The royal version of this renowned painting of Karl Wilhelm Wach has been discovered. It was known that the painter made several versions of this work, of which one was owned by the Bavarian Royal Family at Schloss Tegernsee situated at the lake and near the town that both bear the same name. Hitherto it was unclear which copy resided at Tegernsee. The emergence of this version sheds a light on that matter.
When Prince Karl of Bavaria fell from his horse near Schloss Tegernsee in 1875 and almost immediately died, the painting was mentioned in the inventory of his legacy as part of the interior of the ‘Toilettenzimmer’ being marked number 95;
No. 95 Wacht
Bildnis einer Albaneserin in rothem Mieder, geschmuckt mit einer Rose, einem Collier von Korallen und goldenen Ohrenringen. Auf Leinwand H. 23 Z. 1 L. Br. 17 Z. 11 L.
In verg Rahmen. fl 250.
The inventory number 95 on the back of this painting supports its royal origin. On a watercolor by Eugen Napoleon Neureuther (1806-1882) the painting is depicted hanging on the wall of the ‘Toilettenzimmer’ on the right hand wall nearest to the back wall.
The original frame by Leo von Klenze (1784-1864), with the inventory number stamped on the back, is clearly recognizable on the painting. Von Klenze was the architect to the Court of Ludwig I of Bavaria and is considered one of the most prominent representatives of Neoclassicism. In 1823/24 he refurbished Schloss Tegernsee, so it is well possible this painting was already part of the inventory of the castle at that point.
Karl Wilhelm Wach, the painter of the famous Velletrinerin was a pupil of Carl Kretschmar in Berlin. Later he pursued his education under the guidance of Jacques Louis David, Antoine Jean Gros, and François Gerard in Paris, and subsequently travelled on to Rome May 1817. For two years Wach spend his time in and around the ancient city. The pretty lady from Velletri, some 40 km south of Rome in the Albanian mountains (which explains the ‘Albaneserin’ in the inventory of 1875), was probably painted by the end of 1818 or in early 1819, as the portrait was first presented in 1819 on an exhibition at the at the Prussian Embassy in the palazzo Caffarelli in Rome in 1819. This first version was subsequently acquired by Count Raczynski (1786-1845) for his castle Rogalin near Poznan. Wach’s contemporaries were very much impressed by the painting that was copied at least six times by the painter himself. Some of them are in museums or established collections; the Museum Georg Schäfer in Schweinfurt (since 1959), the collection Oetker, and the Stadsmuseum Berlin each own a copy.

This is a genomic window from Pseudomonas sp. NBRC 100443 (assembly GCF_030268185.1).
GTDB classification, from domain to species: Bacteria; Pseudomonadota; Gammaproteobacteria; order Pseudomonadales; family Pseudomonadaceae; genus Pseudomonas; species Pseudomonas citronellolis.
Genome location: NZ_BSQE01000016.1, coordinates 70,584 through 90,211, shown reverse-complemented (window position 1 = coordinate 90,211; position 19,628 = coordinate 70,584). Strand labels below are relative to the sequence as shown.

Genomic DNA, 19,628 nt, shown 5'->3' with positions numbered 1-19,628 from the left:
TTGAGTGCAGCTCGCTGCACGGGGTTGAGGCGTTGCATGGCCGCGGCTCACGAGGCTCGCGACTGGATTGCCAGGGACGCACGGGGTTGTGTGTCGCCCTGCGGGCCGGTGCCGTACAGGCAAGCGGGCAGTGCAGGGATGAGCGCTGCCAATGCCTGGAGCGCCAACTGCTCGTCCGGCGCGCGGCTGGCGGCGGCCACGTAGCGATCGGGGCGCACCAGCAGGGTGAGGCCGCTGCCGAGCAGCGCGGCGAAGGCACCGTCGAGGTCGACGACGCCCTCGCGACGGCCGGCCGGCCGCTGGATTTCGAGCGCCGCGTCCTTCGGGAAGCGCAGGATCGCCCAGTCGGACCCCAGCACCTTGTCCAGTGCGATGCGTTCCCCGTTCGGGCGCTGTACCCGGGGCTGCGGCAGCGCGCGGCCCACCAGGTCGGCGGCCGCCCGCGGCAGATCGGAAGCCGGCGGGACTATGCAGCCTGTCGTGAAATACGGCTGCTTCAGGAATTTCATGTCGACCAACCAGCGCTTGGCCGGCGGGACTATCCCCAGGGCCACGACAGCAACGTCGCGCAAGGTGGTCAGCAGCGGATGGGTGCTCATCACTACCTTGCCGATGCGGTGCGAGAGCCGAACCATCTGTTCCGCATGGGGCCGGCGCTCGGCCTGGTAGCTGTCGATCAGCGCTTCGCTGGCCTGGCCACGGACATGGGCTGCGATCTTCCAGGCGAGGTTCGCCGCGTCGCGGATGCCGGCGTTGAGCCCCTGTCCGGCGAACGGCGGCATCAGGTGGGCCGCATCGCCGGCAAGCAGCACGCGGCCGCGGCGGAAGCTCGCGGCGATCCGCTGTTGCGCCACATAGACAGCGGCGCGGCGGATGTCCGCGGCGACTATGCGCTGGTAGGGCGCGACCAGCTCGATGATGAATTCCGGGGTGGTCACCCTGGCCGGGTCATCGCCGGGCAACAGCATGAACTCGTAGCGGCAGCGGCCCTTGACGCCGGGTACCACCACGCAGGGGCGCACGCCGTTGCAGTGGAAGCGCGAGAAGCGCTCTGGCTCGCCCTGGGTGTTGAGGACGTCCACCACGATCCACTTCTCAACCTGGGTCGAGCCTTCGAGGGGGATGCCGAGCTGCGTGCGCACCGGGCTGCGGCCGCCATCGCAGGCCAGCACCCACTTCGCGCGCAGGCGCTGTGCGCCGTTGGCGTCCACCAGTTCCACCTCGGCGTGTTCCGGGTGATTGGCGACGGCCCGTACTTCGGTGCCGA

Research by Prof. Helmut Börsch-Supan from Berlin has revealed that the version at hand is one of the earliest copies. The, as regards to perspective, correctly depicted gilt hairpin – in later versions the hairpin is not straightly aligned with the Amor on top anymore – and the von Klenze frame underpins this supposition. Also the inventory number on the back of the frame, matching the inheritance inventory of Prinz Karl von Bayern, supports the circumstance that this is the version from the Toilettenzimmer at Schloss Tegernsee as depicted on the watercolor by Neureuther.
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